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In 2010, Michael Peck’s wife heard "The Little Drummer Boy." At Burrito House. In November. For Peck, this meant war. Some friends of Peck’s had already made a game of avoiding the song, and Peck was inspired to dub the pastime “The Little Drummer Boy Challenge” and create a Facebook page for it. From there, things snowballed. First The Village Voice gave the challenge a mention, then The Onion’s Av Club caught wind. This year more than 650 ‘fans’ are playing along. Peck spoke with Our Town about the whole goofy endeavor.

Our Town How does the challenge work?
Micheal Peck It’s fairly simple: Just don’t hear any version of the song from Black Friday to the midnight before Christmas Eve. If you do—in a restaurant or store, on your iPod, wherever—you’re out, and you post where, when, and which version did it to you on the Facebook wall. It doesn’t get any more technical than that, but it’s important to remember that no one can take you out on purpose. So if your brother plays it intentionally or sings it to you, it doesn’t count. You have to be exposed unknowingly, without malice.

OT What sort of responses has it gotten?
MP It’s a range. Some people think it’s some sort of anti-holiday or anti-shopping statement, which it isn’t. Again, it’s merely a goof that requires absolutely no talent or practice. I tend to do best at such activities, and so do a lot of other people, apparently.

OT In terms of annoying Christmas songs, there are so many apt contenders. Why "The Little Drummer Boy?"
MP It’s not the obvious choice, I’ll admit. In fact, I kind of like it. (The honor of most hated holiday song would go to “Jingle Bell Rock,” particularly the Hall & Oates version; “Wonderful Christmastime;” or “Up on Santa Claus Mountain.”) But it’s a curiously reverent song about a kid who’s asked to come and bang on his drum for a newborn. According to him, anyway—there’s never been any proof that anyone asked him to do any such thing. I mean, as any new parent will tell you, up until about eight weeks or so, there’s nothing a baby who’s just been brought into the world enjoys more than hearing a nice, loud drum. Still, it’s a pretty song, I think, which makes it kind of funny to make it an object of dread.

OT What’s your earliest memory involving the song?
MP That’s probably a toss-up between the father of a friend playing the Johnny Cash version and the Rankin-Bass special, which still freaks me out because of how dark it was. After years of talk therapy, I still haven’t come to terms with the donkey being run over. Also, I’m pretty sure I caught the Bing Crosby Christmas special the first time it was on, when he did the duet with David Bowie. That remains one of the strangest holiday moments I’ve ever seen, trying to square Aladdin Sane/Ziggy Stardust-era Bowie with Der Bingle, but I actually like that version.

Peck. Possibly in a Little Drummer Boy induced depression.

OT What have been your favorite/the funniest ways people lost the challenge?
MP One woman sent her daughters into a pizza joint to pick up dinner while she waited in the car, and they got taken out while her laziness kept her alive. More than one person has suffered a holiday hoist-on-their-own-petard mishap when they forgot the song was on their iPod, and they did themselves in via shuffle. I love the lengths people are willing to go to in order to avoid hearing the song. I’ve had more than one person panic and abandon a cart full of merchandise in Target, for example.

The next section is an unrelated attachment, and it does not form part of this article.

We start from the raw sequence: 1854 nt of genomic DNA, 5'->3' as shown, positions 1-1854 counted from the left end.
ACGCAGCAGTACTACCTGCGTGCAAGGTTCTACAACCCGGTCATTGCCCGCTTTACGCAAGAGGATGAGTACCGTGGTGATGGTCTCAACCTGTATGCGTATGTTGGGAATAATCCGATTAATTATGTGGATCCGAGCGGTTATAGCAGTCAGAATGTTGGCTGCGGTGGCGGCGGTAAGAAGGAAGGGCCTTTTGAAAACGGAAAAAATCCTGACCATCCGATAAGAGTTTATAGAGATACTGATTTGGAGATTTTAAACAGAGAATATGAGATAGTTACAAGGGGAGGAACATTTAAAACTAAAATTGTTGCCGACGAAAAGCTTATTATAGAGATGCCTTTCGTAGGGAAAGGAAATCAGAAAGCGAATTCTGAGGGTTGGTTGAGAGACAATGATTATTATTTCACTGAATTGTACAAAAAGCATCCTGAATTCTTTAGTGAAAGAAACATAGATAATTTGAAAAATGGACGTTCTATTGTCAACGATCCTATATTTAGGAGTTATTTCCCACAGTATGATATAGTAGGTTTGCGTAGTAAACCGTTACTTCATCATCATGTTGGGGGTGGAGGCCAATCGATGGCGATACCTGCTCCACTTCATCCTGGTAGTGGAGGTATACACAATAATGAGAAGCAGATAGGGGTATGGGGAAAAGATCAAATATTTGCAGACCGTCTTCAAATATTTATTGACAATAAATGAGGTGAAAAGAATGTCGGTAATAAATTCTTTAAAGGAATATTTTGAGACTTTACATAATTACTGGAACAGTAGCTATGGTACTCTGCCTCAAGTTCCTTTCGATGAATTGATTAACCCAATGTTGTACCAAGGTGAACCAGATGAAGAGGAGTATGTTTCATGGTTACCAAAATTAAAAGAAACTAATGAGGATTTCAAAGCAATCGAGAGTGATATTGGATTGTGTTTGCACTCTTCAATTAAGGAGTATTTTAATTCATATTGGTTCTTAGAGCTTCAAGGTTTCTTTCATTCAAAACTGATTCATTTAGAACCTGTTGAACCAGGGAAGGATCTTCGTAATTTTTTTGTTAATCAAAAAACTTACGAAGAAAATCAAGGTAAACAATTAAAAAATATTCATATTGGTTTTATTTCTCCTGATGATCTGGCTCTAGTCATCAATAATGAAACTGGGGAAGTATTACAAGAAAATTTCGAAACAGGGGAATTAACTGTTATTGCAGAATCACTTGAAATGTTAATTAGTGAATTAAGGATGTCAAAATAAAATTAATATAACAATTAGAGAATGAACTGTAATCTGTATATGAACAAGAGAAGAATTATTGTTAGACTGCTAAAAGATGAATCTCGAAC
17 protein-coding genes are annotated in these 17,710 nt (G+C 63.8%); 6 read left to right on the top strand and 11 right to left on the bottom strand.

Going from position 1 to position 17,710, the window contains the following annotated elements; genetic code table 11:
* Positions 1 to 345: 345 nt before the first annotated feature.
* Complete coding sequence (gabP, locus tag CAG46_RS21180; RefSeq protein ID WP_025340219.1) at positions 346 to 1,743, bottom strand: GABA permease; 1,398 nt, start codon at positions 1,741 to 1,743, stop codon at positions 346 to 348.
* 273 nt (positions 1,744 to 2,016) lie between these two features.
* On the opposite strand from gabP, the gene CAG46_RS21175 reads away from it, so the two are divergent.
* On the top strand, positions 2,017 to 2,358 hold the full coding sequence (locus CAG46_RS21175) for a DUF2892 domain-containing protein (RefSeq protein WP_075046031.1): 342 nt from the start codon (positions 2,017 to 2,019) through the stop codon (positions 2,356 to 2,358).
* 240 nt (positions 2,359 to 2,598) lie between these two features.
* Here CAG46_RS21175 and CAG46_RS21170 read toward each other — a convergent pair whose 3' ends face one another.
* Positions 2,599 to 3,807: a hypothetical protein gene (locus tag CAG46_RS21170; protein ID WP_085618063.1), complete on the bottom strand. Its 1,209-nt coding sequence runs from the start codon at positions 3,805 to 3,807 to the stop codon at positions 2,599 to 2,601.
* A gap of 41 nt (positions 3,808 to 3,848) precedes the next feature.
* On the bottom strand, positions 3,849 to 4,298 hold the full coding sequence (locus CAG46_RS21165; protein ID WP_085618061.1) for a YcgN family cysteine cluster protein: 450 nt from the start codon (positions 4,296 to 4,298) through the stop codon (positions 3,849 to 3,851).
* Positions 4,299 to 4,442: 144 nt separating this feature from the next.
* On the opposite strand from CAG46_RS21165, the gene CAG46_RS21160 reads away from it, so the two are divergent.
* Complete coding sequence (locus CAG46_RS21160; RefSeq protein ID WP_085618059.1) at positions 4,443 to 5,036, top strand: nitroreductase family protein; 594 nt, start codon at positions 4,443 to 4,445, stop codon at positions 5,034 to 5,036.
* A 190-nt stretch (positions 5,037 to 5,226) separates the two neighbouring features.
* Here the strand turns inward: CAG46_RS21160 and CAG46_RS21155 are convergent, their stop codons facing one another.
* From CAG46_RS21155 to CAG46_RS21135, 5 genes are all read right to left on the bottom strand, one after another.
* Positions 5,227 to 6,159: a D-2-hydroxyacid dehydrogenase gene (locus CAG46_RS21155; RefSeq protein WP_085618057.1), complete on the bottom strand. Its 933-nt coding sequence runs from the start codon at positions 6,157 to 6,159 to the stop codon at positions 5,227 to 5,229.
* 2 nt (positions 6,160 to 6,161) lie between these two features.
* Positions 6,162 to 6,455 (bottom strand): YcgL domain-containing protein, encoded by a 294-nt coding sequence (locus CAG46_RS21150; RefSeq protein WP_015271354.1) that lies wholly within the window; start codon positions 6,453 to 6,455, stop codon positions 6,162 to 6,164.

OT You’ve developed some analytics from last year’s. Can you talk a little about that?
MP I was curious about which venues and artists are the deadliest, so I started visualizing the data. (I work in SEO for a large company. We talk like this.) Not surprisingly, retail establishments are the most perilous, followed by homes and restaurants. Artist-wise, it’s the killer Bs (Bing, Bowie, Bob Seger and Bieber) who have the greatest amount of blood on their hands. But some obscure versions I hadn’t previously heard of did some damage, too, including renditions by Iggy Pop, Grace Jones, and Bela Fleck & the Flecktones.

OT If someone wants to win the challenge where should they avoid?
MP I don’t think it’s where, but what. All media and humanity. It’s the only way to be sure.

OT Any final tips/directions?
MP In all seriousness, I’d say don’t let it ruin the holiday for you. I’ve already had a couple of people say they’re not doing it again this year because it’s too stressful, or that they can’t get their shopping done. The whole point is to see if you can go about your normal business and manage to make it through without hearing it. Again, it’s a goof. Unless, of course, you open your heart to the notion that it’s the most meaningful accomplishment of our time. Which it is. As I’ve said on the blog and in comments: Much like a Morrissey song, a Robby Benson movie, or a Cubs post-season, the LDBC is born of tears and heartbreak. The list of the fallen may be just names to you. But to me, when I look at that Facebook page, they’re names with little square icons next to them.

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A writer with an MFA in Creative Writing from The School of the Art Institute of Chicago, Sarah Terez Rosenblum freelances for sites like Pop Matters and Her debut novel, “Herself When She’s Missing," was called “poetic and heartrending” by ALA Booklist. Sarah is also a figure model, Spinning instructor and teacher at Chicago’s StoryStudio. Inevitably one day she will find herself lecturing naked on a spinning bike. She's kind of looking forward to it actually.
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This page contains a single entry by Sarah Terez-Rosenblum published on November 21, 2012 8:37 PM.

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